Lawmakers from both political parties called for investigations -- and possible prosecutions -- of leaks about the intelligence operation that thwarted a terrorist attack by Yemen-based al-Qaeda in the Arabian Peninsula.
“The FBI has to do a full and complete investigation, because this really is criminal in the literal sense of the word to leak out this type of sensitive, classified information on really almost unparalleled penetration of the enemy,” Representative Peter King, a New York Republican who is chairman of the House Homeland Security Committee, said in an interview today on CNN’s “State of the Union” television program.
King said reports provided to some news organizations on counterterrorism measures that included use of a double agent and disrupted a plot to build a potentially undetectable airline bomb “caused the operation to be cut short before it could get all the information that could have been gotten.”
Representative Mike Rogers, a Republican from Michigan who heads the House Permanent Select Committee on Intelligence, said his panel is conducting a “preliminary review” into what he termed “a damaging leak.”
“We will make a determination -- either a full-blown committee investigation or we’ll refer it to criminal charges to the FBI,” he said on the CBS program “Face the Nation.”
Rogers criticized “premature chest-thumping in this whole thing” by some U.S. government officials.
“No national security operation ever should be used for a headline under any circumstances” when lives are jeopardized, he said.
As part of the plot’s disruption, U.S. intelligence agencies seized the bomb and are working to update security procedures to account for the threat. The plot and seizure were first reported by the Associated Press. The AP reported that the CIA seized the device before a would-be bomber based in Yemen had chosen a target or purchased airplane tickets.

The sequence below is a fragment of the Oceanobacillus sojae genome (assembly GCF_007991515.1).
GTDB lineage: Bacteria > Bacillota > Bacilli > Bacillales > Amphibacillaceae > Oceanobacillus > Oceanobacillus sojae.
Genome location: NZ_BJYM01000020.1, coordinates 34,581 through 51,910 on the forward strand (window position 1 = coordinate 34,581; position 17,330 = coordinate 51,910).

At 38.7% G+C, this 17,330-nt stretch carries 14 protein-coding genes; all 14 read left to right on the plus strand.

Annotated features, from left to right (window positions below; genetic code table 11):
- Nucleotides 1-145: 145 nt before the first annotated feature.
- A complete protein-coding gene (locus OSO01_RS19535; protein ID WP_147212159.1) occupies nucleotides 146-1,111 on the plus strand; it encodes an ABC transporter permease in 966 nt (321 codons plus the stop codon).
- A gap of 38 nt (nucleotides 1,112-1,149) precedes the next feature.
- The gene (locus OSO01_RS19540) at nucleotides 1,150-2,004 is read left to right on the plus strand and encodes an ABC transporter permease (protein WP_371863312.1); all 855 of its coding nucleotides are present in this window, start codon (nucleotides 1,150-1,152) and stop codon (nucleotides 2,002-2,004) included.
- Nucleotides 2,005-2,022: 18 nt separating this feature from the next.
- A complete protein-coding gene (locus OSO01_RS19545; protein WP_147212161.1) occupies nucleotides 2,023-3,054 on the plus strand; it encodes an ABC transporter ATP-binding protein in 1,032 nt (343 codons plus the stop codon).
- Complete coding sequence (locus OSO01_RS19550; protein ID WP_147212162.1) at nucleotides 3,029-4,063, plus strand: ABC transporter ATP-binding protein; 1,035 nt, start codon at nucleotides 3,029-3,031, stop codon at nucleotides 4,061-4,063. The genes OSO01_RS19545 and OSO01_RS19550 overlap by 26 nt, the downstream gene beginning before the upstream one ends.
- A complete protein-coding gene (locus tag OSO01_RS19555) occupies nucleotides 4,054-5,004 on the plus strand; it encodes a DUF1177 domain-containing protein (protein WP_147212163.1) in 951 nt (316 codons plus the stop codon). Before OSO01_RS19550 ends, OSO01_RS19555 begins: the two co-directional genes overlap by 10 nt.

President Barack Obama’s counterterrorism adviser, John Brennan, who has called al-Qaeda a weakened force, visited Yemen today to discuss “extremist groups” and U.S. assistance with Yemeni officials, the American Embassy in the Mideast nation said. Brennan has said the U.S. must keep tabs on al-Qaeda’s most active branch in the Yemen area.
Those efforts may have been harmed by disclosures about the case, Senator Dianne Feinstein, a California Democrat and chairman of the Senate Intelligence Committee, said on “Fox News Sunday.”
“This leak was serious,” she said. “It certainly jeopardizes our ability to relate to other countries and for other countries to help us, and it gives a tip off” to al-Qaeda in the Arabian Peninsula “to be more careful about who they use as their couriers, as their bombers.”
Feinstein said “the leak did endanger sources and methods, and the leak I think has to be prosecuted.”
Senator Joseph Lieberman of Connecticut, chairman of the Senate Homeland Security and Governmental Affairs Committee, said on CNN that “one of the amazing results of this courageous and brilliant counterterrorism operation was that we not only stopped a planned terrorist attack on a U.S. airplane, but we got the device.”
Lieberman, an independent from Connecticut who caucuses with the Democrats, also said his committee would conduct a public hearing May 23 into the prostitution scandal involving the U.S. Secret Service.
“We’re going to have Director Mark Sullivan of the Secret Service and the acting inspector general of the Department of Homeland Security, Charles Edwards,” appear before the panel, Lieberman said.
The secret service has come under scrutiny after 12 employees were accused of misconduct involving prostitutes Cartagena, Colombia, before a visit by President Barack Obama last month. Nine of those employees are leaving the agency or are being forced out.